$

Cash and cash equivalents                                                     8,424,265
Inventories                                                                  17,114,755
Cost and estimated earnings in excess of billings on uncompleted
contracts                                                                     2,336,880
Deposits and prepaid expenses                                                47,308,857
Accounts receivable, net of allowance for doubtful debts                     52,948,350

Other receivables                                                             5,954,248
Total current assets                                                        134,087,355




Accounts Receivable:

                              At December 31, 2012

                                                                                                                      over 120 days
                                                                                                                           and
                                   Accounts receivable      Current     0-30 days      31-90 days    91-120 days     less than 1 year
Consulting and Service (from 6
contracts) totaling                          32,769,312                   6,524,405     18,420,793      1,811,533            6,012,581

Sales of Fish (from Farms and
from imports)                                 5,216,923                   1,612,905      1,726,826      1,877,192                    -

Sales of Cattle and Beef Meats
(from Enping Farm)                              610,880                     335,984        274,896              -                    -

Sales of HU Flowers (Dried)                   5,549,439                           -      2,538,175      2,749,650              261,614

Sales Fertilizer, Bulk Stock feed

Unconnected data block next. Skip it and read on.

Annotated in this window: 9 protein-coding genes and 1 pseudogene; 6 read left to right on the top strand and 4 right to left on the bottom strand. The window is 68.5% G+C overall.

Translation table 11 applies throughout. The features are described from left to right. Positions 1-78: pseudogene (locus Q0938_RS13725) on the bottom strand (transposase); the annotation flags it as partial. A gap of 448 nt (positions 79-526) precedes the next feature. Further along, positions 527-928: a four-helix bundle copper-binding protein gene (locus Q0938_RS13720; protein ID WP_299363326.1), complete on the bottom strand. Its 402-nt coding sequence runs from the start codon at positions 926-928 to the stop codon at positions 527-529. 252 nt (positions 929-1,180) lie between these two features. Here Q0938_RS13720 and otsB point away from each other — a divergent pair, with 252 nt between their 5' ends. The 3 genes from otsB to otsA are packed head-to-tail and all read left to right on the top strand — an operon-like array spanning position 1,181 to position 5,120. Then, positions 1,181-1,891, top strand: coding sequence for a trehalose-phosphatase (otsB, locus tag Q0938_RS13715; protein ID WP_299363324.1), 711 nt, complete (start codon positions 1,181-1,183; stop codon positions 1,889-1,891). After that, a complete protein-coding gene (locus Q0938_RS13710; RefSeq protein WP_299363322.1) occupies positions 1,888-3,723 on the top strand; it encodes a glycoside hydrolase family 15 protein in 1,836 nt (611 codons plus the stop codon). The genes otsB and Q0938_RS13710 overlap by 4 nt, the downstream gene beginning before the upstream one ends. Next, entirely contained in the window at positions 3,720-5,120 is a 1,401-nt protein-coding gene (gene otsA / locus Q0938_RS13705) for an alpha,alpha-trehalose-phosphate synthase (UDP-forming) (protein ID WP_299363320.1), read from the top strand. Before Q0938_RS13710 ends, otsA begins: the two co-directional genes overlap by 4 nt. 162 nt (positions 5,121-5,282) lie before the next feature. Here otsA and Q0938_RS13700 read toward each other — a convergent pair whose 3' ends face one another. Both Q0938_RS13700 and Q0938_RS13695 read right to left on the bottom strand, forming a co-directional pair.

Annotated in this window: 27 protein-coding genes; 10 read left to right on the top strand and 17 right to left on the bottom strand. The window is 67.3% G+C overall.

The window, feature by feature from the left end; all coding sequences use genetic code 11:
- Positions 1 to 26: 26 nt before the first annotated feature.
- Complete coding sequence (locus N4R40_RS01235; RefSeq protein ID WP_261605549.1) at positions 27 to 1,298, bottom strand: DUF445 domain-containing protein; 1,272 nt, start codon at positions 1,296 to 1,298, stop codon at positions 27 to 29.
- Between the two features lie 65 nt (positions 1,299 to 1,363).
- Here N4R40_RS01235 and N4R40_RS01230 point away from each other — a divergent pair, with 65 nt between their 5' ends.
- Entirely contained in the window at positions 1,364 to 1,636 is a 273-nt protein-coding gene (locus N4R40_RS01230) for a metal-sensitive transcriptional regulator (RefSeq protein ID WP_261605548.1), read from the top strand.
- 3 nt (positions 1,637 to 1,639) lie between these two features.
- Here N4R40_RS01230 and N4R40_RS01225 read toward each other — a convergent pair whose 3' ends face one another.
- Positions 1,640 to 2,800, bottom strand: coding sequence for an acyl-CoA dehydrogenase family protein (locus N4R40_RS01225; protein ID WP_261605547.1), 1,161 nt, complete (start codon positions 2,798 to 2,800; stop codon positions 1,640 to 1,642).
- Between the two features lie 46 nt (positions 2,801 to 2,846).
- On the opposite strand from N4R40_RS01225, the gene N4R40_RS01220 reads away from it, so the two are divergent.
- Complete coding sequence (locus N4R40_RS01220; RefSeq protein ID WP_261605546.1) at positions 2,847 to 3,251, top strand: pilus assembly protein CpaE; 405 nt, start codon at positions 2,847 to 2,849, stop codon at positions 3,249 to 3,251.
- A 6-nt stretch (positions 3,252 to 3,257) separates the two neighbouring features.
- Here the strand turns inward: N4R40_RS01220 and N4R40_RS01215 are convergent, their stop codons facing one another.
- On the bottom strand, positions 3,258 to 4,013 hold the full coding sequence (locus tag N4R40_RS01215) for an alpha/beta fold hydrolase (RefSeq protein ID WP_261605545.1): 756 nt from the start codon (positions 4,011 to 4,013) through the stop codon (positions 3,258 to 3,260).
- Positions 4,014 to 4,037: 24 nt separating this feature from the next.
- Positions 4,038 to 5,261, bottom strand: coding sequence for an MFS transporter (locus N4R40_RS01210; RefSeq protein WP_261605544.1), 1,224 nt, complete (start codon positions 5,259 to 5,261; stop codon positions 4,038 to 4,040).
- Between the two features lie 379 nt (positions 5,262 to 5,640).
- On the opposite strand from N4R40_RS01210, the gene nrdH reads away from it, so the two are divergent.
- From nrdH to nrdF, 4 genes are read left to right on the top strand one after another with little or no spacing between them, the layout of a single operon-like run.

and Cattle by SJYL                            6,795,524                   1,950,575      3,634,487         10,982            1,199,480

Sales Fertilizer from HAS                     2,006,272                     390,112      1,189,607        417,485                9,068

Total Accounts Receivable                    52,948,350                  10,813,981     27,784,784      6,866,842            7,482,743

Percentage of total                                 100 %                        21 %           52 %           13 %                 14 %

Provision for diminution in value of accounts receivable:

Receivables from revenue derived from consulting and services billed for work completed are within our normal trading terms with our principal investor and therefore no diminution in value is required.

Fish Sales: Most farmed fish are sold to wholesalers at prevailing daily market prices capped within 90 days trading terms with a small portion at 180 days as the sale of oversized fish takes time to sell.

We sold over US$43 million of fish to the wholesalers in year 2012, and as of December 31, 2012, accounts receivable of $1,877,192 was over 180 days past due representing less than 2% of the total sales. These debtors are wholesalers who are profitable and viable businesses with a good track record and therefore provision of diminution in value is not required.

Sales of dried HU flowers: The dried flowers have been sold to wholesalers with longer trading terms (e.g., up to 180 days) so as to offset with their holding cost so that they could sell the dried flowers through the winter months (from December 2013 to June 2014 when the new season starts) whereby we agreed with the wholesalers that they would buy our dried flowers as soon as we produce them. Therefore, we consider the receivables from the sales of dried HU flowers to be from wholesalers with a good track record and therefore provision for diminution in value is not required.

Sales of fertilizer and bulk livestock feed: Sales are made to regional farmers who agree to grow crops and pasture by purchasing and using our fertilizer. The farmers raise cattle on these pastures and we have agreed to purchase the cattle from these farmers at a later date. Under this arrangement the accounts receivable that are owed to us by the farmers can be offset by the amount that we owe to the farmers for the purchase of the cattle. Therefore there is no need to provide any diminution in value to the account receivable.

Deposits and Prepayments (Break-down)



Deposits for Prepayments for purchases of equipment                         318,192
Miscellaneous                                                             4,892,258
Deposits for- acquisition of land use right                               7,826,508